Thursday News: Critics and novelists; Asian American masculinity; Voltaire and the mathematician; and Science Fiction’s lament
Do Critics Make Good Novelists? – This week’s Bookends column — between Daniel Mendelsohn and Leslie Jamison — is a pretty interesting contemplation of the relationship between literary critic and novelist. Mendelsohn seems to suggest that critics are unsuited to writing fiction, while Jamison suggests that the prejudice against critics who also write fiction predetermines a certain narrow reading of their prose. Given the nature of the debate, its irony only adds to the terms, although I think Jamison has a better handle on that than Mendelsohn.
We seem to have more patience for the novelist who writes criticism (Henry James, Virginia Woolf) than for the critic who writes novels (Susan Sontag, Lionel Trilling). This discrepancy suggests an implicit prejudice: The novelist who writes criticism is sending dispatches from inside the maelstrom — translating creativity into sense — while the critic who writes novels is learning to fly from a set of instructions, trying to conjure magic from recipes. The critic of the critic-novelist ratifies a certain Romantic notion of art: Creativity should rise from intuitive inspiration, not conceptual overdetermination. –New York Times
Books: Alex Tizon unearths “how to be a man” in new book on Asian masculinity – A really thoughtful piece by Joyce Chen on Alex Tizon’s Big Little Man: In Search of My Asian Self, which is itself an examination of Asian American masculinity from multiple perspectives — historical, cultural, national, artistic, etc. We talk so much about the construction of the feminine in Romance, but I think we tend to draw broader brush strokes when discussing constructions of masculinity, especially when race and sexuality are in play.
note: May is Asian-Pacific American Heritage Month. Exhibits, events, and other resources can be found here.
Tizon broaches topics ranging from stereotypes of physical inferiority to perceived submissiveness to issues of interracial dating (specifically, what has caused Asian American women to dismiss their male counterparts as simply not “man enough” to date seriously). What is particularly impressive is that what the Pulitzer Prize-winning journalist-cum-professor achieves in breadth, he just as effortlessly presents in depth.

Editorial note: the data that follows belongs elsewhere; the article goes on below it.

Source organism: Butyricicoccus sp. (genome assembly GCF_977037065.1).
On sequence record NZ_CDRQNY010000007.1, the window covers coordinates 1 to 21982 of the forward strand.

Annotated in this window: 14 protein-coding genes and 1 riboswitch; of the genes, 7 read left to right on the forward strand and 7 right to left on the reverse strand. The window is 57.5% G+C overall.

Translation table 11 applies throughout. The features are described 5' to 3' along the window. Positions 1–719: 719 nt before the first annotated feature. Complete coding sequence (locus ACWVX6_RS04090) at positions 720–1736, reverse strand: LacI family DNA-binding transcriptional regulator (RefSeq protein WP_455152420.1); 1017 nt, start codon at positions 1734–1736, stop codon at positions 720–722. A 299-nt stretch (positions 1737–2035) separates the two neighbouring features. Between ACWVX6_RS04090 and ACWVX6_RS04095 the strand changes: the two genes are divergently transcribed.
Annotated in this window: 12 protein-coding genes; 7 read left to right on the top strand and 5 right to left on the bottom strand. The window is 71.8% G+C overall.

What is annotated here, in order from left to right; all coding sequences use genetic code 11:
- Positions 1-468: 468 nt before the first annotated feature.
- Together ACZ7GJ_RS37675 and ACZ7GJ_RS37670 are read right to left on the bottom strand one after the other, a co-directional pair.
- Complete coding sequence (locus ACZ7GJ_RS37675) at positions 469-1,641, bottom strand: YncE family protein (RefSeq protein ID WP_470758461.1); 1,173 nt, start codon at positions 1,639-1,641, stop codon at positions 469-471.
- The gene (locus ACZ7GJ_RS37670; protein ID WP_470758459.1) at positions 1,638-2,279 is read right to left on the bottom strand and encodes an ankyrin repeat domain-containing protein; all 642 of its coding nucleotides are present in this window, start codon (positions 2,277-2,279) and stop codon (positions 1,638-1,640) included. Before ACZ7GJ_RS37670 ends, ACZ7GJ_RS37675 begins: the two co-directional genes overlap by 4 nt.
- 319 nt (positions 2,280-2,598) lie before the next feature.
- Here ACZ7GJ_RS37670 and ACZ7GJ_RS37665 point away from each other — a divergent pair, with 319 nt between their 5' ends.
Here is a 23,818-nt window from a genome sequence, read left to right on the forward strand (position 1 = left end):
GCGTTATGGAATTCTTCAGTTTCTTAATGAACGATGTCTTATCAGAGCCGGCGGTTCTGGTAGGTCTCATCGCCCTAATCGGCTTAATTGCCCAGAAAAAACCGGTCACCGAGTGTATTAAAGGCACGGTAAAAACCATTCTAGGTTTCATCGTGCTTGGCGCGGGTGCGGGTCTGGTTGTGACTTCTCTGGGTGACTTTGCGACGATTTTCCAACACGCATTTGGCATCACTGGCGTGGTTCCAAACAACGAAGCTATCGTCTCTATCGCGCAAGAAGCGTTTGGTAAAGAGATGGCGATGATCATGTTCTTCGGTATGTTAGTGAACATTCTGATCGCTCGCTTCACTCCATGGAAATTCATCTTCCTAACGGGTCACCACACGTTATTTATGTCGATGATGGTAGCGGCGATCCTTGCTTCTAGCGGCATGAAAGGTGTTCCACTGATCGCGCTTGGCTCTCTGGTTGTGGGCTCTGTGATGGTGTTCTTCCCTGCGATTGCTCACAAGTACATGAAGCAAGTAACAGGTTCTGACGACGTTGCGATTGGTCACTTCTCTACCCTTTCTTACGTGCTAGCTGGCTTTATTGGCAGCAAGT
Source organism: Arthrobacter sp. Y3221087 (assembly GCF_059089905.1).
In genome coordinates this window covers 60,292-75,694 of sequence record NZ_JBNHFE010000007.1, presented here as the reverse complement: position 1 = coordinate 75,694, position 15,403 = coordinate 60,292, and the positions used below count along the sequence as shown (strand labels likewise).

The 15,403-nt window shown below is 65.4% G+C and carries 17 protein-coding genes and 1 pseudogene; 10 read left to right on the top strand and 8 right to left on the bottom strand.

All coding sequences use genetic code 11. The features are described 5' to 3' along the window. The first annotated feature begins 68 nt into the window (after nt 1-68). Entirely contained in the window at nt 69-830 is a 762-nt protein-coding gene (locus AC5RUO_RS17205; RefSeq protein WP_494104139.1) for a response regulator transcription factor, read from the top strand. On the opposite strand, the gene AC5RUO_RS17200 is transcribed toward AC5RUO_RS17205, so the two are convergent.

One particularly noteworthy attribute of Tizon’s work is that he interweaves these various threads of history into today’s media tapestry, finding ties between ancient ethics and Asian Americans in the media today. In a chapter titled “Tiny Men on the Big Screen,” for instance, Tizon discusses how the lack of strong Asian American male leads in movies is a kind of “symbolic annihilation.” In other words, he is addressing the damaging, totalizing effects of omission. –Hyphen Magazine
The Philosopher and the Prodigy: How Voltaire Fell in Love with a Remarkable Female Mathematician – Although the real story had a somewhat sad ending — both for the relationship and the lady in question — this account of the long-term love affair between the philosopher Voltaire and the married mathematician Émilie, Marquise du Châtelet, is a wonderful example of an unconventional romantic relationship between two very brilliant, influential, and independent people. One of my biggest complaints about historical Romance is that it too often forces its heroines into narrow roles that do not reflect the complexity and range of real women through history. Certainly a woman like Émilie could serve as broad inspiration for a very interesting historical Romance.
She invited him to her house in the country. He moved in. (The Marquis was often away on military campaigns.) With the essential assistance of Émilie, Voltaire would publish Elémens de la philosophie de Newton in 1738, a simplified guide to the famous scientist, which popularized his most advanced theories, including the gravity of planets, the proof of atoms, the refraction of light, and the uses of telescopes. Voltaire sincerely recognized the intellectual debt he owed his lover. The frontispiece of the work shows the philosopher touched by the divine light light of Newton, reflected down to earth by a heavenly muse, Madame du Châtelet. –Brain Pickings
Heinlein, Hugos, and Hogwash – So here’s what I find ironic about articles like this one, in which Science Fiction is excoriated for its “political correctness:” these are the folks who claim they want the focus on the WORK, and yet they spend hundreds and hundreds of words talking about the POLITICS. Dude, if you want people to focus on the work, TALK ABOUT THE WORK.
Still, I think it’s pretty amusing that there are people who actually believe that SFF is now some kind of paen to liberalism.
Heinlein’s two most famous novels are Starship Troopers and Stranger in a Strange Land. The first challenges the orthodoxy of the Left as much as the second does that of the Right. But in his day, few science fiction readers were offended by his or anyone’s ideas. Science fiction was proud to be a literature of the new and startling. A spirit of intellectual fearlessness was paramount.
A darker time followed. The lamps of the intellect were put out one by one, first in society at large, then in literature, then in our little corner called science fiction. What we have now instead is a smothering fog of caution, of silence, of an unwillingness to speak for fear of offending the perpetually hypersensitive. –Intercollegiate Review